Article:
After my grandfather passed away, my grandmother moved in with my father in the house that she was born and raised in. She would call me crying and tell me that he wouldn’t give her food. She would tell me that she couldn’t go to the bathroom and thought she might urinate herself because, he “didn’t want to hear the sound of (her) fucking walker across the kitchen floor.” He was abusing her the way he did my mother and I. I knew this abuse very well. I would sneak her cigarettes and food while he was at work and leave no trace of my presence when I left.

 

When my great passed away, my great uncle, my boyfriend Joseph and I went to the house to visit my grandma. When I pulled up to the house I could hear my father screaming at her. I was 17 years old. I stormed in the house and got in his face. (Mind you this is a 6 ft. tall, large Italian man). I called him a fucking pussy and told him if he wanted to hit someone, to hit me. I actually went off for a while on him elaborating on how much of a pussy he was. I completely lost my shit. I don’t know if I shocked him or what but he retreated. He always had this tendency to abuse people behind closed doors. That day I had opened that door and exposed him. Later that year, I rented a moving truck and snuck my grandmother out of that house. She would go to live with my cousin Cathy until she grew ill with congestive heart failure and passed away. I miss her so much.

 

My father was in and out of my life for my entire childhood (and adulthood for that matter). We would stop talking because he would do something horrendous like sue a beloved family member with some pointless, frivolous lawsuit or say something awful about someone I loved. Then he would come back into my life and ask for my forgiveness. We would be ok and talk like nothing happened until the next time his meds were off. The thing with my father is that his mental illness is more obvious to me than my mother. While my father may certainly have a personality disorder like her, it is also apparent that he has severe OCD and bipolar disorder, and this plays a huge part in his disposition. Because of this, I tend to have more compassion for him. While both my mother and father can be abusive, he presents more as a victim of mental illness while she comes off as manipulative. Also, he tends to be passionate about things such as politics, food and helping others (like me). He does well with antipsychotics and other psychotropics, and is a functional, well-rounded person if he’s on the right cocktail.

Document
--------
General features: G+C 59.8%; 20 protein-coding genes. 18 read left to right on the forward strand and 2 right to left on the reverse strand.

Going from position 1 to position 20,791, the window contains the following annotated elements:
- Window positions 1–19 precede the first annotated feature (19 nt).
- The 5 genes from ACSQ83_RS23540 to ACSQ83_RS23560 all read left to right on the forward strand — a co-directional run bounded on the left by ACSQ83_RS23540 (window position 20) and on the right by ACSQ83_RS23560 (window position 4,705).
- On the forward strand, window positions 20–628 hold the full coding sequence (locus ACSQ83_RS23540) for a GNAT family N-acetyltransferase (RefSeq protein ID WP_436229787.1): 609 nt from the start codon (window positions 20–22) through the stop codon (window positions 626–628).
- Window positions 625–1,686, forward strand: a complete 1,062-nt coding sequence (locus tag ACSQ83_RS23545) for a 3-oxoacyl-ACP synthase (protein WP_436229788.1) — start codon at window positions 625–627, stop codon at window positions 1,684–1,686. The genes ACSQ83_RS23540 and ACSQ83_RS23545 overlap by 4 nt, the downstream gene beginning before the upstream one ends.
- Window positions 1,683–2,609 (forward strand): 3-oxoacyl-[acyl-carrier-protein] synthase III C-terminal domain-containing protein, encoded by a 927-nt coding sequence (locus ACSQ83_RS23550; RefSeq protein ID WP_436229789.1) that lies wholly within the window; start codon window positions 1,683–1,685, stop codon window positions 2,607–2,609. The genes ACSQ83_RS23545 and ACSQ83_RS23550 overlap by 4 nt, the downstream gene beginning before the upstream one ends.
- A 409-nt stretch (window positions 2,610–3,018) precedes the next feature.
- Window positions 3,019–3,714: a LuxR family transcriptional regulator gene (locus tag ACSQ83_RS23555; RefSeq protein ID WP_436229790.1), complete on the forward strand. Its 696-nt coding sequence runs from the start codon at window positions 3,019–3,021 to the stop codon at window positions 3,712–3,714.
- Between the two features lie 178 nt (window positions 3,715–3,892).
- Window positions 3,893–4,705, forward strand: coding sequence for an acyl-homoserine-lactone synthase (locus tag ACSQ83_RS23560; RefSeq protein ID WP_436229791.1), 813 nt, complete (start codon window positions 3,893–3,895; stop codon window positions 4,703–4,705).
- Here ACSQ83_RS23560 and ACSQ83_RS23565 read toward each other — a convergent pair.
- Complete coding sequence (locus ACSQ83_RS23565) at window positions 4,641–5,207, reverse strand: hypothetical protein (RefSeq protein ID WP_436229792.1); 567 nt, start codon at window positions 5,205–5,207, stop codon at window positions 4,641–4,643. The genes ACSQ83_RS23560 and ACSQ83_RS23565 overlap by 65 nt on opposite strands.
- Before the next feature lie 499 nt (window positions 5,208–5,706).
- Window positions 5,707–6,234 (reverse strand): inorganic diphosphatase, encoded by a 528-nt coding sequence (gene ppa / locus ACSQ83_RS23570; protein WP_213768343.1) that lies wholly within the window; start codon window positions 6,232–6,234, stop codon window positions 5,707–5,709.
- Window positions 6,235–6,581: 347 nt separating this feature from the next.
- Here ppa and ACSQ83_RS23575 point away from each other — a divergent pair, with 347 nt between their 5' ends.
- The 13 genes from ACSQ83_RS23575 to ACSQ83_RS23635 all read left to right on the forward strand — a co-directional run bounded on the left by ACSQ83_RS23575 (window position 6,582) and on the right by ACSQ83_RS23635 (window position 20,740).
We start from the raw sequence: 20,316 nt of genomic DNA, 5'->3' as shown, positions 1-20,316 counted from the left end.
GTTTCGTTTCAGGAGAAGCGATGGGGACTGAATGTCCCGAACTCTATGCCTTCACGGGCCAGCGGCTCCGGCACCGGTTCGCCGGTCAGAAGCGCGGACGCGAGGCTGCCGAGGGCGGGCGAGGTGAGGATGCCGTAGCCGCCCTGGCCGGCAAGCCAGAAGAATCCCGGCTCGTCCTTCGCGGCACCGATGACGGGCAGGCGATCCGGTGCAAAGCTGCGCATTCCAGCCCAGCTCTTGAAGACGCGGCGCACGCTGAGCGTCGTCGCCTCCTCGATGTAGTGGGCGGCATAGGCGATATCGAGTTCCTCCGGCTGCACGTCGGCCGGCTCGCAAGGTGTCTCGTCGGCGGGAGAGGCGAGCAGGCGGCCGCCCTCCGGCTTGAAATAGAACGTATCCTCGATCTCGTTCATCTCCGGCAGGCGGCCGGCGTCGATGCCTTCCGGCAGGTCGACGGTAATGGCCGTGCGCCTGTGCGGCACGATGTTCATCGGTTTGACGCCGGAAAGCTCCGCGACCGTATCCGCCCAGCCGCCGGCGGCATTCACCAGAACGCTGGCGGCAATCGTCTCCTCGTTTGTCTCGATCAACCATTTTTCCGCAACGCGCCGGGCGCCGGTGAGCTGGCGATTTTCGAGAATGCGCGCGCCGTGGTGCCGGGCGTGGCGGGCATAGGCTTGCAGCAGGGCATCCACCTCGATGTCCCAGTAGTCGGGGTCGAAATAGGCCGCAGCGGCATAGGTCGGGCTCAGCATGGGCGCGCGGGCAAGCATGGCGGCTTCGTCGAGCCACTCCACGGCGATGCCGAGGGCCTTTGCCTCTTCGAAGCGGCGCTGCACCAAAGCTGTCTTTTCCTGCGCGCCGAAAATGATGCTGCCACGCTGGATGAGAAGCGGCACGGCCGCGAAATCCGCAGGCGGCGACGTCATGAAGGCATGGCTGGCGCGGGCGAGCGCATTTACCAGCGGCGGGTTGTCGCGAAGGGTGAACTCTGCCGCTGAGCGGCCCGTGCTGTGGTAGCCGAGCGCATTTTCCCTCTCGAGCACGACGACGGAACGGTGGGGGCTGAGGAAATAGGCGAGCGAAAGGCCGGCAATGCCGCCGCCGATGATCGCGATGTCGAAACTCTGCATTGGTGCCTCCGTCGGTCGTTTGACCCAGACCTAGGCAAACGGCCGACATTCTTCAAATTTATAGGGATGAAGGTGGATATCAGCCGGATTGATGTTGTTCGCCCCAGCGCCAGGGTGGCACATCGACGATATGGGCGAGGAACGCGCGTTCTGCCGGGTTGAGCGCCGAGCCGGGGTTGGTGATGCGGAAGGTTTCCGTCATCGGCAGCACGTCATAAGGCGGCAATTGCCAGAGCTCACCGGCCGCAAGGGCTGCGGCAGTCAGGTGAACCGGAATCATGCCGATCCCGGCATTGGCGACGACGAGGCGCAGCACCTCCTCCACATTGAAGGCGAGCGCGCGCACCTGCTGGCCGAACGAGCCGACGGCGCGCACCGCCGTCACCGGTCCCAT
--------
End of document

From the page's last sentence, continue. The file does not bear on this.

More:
Even if my father and I are on speaking terms, it’s not like I’m talking to a father figure. It’s more like talking to a friend about common interests and passions, and that’s ok with me. I’m prepared for him to go off of his meds or turn on me, though I, of course, hope he doesn’t. I don’t take it personally (anymore). He has been stable for some time now, has become part of an amazing church community and volunteers a tremendous amount of his time to the church and it’s functions. For the most part, I am capable of forgiveness if the person acknowledges the error of their ways and if the behavior is discontinued. My mother’s victimization never stops and I just refuse to tolerate it. As long as I don’t sense my father’s temper coming out (and I mean in the tiniest bit), I can continue to have contact. I suppose everyone has their contingencies, but these are mine.

 

photo credit: Akash Singh, Bangalore, India

IG: nomadology_akash